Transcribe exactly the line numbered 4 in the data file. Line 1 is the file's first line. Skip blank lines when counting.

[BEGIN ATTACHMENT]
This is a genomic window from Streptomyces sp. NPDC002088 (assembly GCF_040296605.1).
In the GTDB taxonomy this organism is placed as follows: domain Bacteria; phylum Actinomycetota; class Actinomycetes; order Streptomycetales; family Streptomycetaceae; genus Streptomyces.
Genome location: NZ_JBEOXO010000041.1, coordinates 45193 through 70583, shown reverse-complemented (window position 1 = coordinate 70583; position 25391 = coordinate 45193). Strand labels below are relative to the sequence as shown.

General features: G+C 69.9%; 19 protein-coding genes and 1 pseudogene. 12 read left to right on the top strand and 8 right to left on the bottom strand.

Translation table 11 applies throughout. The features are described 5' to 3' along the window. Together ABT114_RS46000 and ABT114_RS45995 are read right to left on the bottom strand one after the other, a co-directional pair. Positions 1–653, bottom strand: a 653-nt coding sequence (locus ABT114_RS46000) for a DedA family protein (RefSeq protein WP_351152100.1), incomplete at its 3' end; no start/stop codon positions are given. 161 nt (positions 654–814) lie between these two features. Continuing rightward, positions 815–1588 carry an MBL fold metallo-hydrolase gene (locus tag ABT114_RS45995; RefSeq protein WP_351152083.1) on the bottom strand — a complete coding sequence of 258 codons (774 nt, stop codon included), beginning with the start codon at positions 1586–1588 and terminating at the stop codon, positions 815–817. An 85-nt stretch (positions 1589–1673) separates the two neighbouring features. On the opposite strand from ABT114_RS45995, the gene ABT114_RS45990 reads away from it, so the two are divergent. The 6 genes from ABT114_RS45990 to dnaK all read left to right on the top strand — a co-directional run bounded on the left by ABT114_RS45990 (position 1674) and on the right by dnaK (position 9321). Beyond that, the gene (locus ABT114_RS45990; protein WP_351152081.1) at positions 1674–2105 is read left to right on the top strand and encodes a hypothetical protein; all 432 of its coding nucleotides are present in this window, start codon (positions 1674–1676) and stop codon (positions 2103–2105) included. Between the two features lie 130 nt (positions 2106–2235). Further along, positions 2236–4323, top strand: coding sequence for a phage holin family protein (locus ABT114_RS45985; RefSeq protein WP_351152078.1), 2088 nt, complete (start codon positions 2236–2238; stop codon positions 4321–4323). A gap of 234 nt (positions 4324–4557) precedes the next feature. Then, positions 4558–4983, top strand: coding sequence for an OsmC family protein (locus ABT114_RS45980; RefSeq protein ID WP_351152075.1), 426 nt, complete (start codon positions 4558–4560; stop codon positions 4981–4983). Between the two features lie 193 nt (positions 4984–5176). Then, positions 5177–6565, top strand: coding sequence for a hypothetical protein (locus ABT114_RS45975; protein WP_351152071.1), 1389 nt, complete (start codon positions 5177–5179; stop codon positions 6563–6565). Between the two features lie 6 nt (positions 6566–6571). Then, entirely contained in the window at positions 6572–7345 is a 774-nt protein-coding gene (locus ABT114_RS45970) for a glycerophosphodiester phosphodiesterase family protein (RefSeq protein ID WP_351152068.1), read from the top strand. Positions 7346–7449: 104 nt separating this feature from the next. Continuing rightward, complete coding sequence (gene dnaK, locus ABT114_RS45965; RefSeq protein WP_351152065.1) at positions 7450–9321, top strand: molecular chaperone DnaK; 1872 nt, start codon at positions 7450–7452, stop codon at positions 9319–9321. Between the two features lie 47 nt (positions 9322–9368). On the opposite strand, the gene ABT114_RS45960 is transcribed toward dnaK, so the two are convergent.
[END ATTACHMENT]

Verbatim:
General features: G+C 69.9%; 19 protein-coding genes and 1 pseudogene. 12 read left to right on the top strand and 8 right to left on the bottom strand.